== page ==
You can imagine my excitement then when I got asked to be part of a team working on Radio Festival Radio, producing podcasts that would cover every aspect for the pinnacle event for the industry held over three days at The Lowry in Salford Quays, which is appropriately just across the water from MediaCityUK.
While most people were getting their stash of sweets and fancy dress outfit ready for Halloween on the 31st of October, I was off to the first day of the festival attending Foot in the Door. This offers budding professionals the chance to ask questions and network with people who are already well established in the industry. This was an invaluable session with plenty of information and inspiration to boot.
Later that evening I had signed up to the inaugural John Peel Lecture hosted by Radcliffe and Maconie and given by rock legend Pete Townsend of The Who. Pete was talking about the impact that the internet is having radio as a way for listeners to source new music (or “Peelism”, as he called it). I was the only reporter from Festival Radio covering this session, so had a lot responsibility. Little did I know the lecture would break the news and become the most read story of the day on the BBC website! Why? Well, one of the quotes from Pete’s speech called iTunes “The digital version of Northern Rock” – controversial to say the least! Pete used the safety net of what he called his “inner artist” to deliver any criticism of Apple’s products, a bit of a cop out if you ask me. Although, the irony of all this is that questions from listeners were being taken via an iPod!
[This lecture was broadcast live from the Quays Theatre for 6Music. If you want to listen to it then it’s available on BBC iPlayer for a week and I’m sure snippets will be around on YouTube long after that.]
Day two is always a busy one at the festival and I was covering the People Power session, focusing on managerial methods that can be utilised within stations. Interestingly, insights here were given from those in fields outside of the radio industry. The panel included Barry Hearn and Tessa Sanderson from the world of sport as well as Dragon Duncan Bannatyne to give a business perspective. An interesting session where I thought the best moment was Duncan admitting that he isn’t a “people person” (despite the session being called ‘People Power!’) I asked him about this when I interviewed him after for the Festival Radio podcast… then I was ‘out’ and off to edit it all!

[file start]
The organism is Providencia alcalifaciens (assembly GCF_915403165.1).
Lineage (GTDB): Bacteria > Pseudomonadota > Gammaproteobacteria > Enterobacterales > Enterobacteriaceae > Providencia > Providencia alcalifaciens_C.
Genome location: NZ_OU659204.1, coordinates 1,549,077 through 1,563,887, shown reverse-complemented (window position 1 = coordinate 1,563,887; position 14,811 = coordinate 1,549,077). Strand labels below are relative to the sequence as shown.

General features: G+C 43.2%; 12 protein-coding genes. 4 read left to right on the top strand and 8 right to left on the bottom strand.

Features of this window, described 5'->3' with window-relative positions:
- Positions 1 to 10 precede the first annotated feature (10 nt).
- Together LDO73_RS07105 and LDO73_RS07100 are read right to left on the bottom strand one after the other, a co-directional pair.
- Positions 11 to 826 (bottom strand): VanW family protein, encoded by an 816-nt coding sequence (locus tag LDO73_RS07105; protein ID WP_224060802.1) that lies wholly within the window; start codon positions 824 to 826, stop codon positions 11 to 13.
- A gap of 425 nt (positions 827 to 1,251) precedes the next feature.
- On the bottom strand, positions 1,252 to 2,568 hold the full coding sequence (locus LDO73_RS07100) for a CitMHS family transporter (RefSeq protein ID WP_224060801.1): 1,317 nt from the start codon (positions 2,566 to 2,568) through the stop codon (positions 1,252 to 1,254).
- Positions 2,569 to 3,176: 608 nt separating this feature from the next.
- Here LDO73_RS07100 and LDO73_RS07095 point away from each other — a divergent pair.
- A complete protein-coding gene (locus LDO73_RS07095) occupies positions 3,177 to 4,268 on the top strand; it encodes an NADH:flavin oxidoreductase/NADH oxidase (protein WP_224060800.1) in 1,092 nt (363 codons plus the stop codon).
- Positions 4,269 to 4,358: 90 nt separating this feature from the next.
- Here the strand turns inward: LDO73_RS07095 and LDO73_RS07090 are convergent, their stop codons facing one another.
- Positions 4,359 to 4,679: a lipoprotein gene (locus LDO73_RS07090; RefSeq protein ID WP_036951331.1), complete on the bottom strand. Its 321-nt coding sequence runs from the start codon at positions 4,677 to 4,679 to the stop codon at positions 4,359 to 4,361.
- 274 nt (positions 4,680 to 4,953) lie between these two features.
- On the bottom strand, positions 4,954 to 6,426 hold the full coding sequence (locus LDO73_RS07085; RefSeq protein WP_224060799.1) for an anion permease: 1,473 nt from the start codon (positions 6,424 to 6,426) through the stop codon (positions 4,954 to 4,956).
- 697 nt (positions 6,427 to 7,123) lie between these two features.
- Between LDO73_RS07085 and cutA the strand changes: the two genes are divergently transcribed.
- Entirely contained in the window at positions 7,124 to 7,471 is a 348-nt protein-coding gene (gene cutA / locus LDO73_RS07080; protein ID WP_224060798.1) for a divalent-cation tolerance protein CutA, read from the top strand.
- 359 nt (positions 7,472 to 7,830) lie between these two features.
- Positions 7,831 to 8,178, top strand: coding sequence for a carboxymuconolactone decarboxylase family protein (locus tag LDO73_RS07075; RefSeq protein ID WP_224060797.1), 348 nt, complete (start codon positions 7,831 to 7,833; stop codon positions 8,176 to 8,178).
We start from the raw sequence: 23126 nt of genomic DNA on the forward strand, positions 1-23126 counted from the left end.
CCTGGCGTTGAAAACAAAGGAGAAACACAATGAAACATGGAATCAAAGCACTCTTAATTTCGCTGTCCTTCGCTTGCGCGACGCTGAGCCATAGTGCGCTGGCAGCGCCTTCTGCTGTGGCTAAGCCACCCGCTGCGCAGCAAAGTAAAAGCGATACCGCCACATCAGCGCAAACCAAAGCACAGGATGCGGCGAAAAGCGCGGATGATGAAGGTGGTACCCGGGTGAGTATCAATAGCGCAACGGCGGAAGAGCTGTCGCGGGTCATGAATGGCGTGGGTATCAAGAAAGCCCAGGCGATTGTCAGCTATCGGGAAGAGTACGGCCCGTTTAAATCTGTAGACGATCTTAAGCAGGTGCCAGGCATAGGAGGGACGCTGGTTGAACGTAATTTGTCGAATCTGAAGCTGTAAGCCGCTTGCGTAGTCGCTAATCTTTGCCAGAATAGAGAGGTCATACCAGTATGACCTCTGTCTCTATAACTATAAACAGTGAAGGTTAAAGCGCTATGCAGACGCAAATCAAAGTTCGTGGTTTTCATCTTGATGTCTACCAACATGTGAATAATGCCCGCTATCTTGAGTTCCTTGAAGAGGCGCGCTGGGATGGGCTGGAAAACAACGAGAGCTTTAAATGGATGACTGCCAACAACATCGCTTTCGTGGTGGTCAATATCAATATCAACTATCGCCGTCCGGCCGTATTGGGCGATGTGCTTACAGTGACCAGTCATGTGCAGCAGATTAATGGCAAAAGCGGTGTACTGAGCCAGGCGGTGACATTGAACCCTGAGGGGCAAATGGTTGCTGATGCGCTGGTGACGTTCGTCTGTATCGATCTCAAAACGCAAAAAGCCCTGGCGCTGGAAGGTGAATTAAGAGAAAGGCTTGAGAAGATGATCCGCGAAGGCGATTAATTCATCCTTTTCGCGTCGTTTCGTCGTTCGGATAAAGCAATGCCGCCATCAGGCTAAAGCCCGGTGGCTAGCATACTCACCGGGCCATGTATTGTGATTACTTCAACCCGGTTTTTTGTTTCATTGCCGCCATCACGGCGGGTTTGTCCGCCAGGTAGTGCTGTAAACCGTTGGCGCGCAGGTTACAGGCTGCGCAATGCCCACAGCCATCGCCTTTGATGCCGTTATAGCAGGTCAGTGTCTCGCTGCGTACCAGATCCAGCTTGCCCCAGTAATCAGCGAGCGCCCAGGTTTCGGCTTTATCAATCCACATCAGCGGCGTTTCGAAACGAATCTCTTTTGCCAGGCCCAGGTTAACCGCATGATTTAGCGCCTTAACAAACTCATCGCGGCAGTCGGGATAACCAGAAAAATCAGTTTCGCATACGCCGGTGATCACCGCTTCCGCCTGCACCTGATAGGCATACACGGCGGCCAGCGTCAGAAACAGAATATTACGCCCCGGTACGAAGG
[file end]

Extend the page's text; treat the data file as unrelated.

There were a lot of sore heads the day after, a good sign that the PPL Hall of Fame Dinner held at Gorton Monastery went down well then! Congratulations to Andy Peebles, Peter Allen, Jane Garvey and Sir Jimmy Young CBE, who all were inducted this year, as well as Ronnie Wood who was given the lifetime achievement award. I started Wednesday up in the Compass Room covering Terry Underhill’s session on playlists. The panel included controllers from BBC network and commercial radio who discussed the importance of audience research when deciding what music is the best fit for each station. A gut instinct is also required though too of course; something that BBC Radio 2 and 6Music music must rely on a lot, as it was revealed that they compile very little research in this area.
After a short break, the next session I covered was exploring a fairly recent development in radio which is something getting increasingly prevalent in our whizz-kid society – social media. This session was hosted by Scott Mills and featured Ken Benson from P1 research who had flown over from California to give his insights. Brett Spencer, interactive editor for BBC Radio 2 and 6Music, gave praise to BBC Three Counties’ John Vaughn Show for getting the, now infamous, ‘Angry Melvin’ rant about the Royal Wedding onto AudioBoo while that show was still on-air. Marketing expect Rachel Clarke then told delegates what not to do when utilising social media. The key lesson here being: “Don’t be stupid”.
Back to the production room to edit the content, then within a flash the final podcast was uploaded and my Radio Festival experience for 2011 was over. It has been a pleasure to work with so many talented people who I’m sure all have bright futures ahead of them – just remember that you heard them on Festival Radio first! Special thanks must go to Kate Cocker and Heather Davies for their advice and encouragement over these past few days.
If you want to listen to Festival Radio’s coverage of the Radio Festival then the podcasts are available to be downloaded here: http://www.radioacademy.org/podcasts/ For more details on next year’s festival stay tuned – as we say!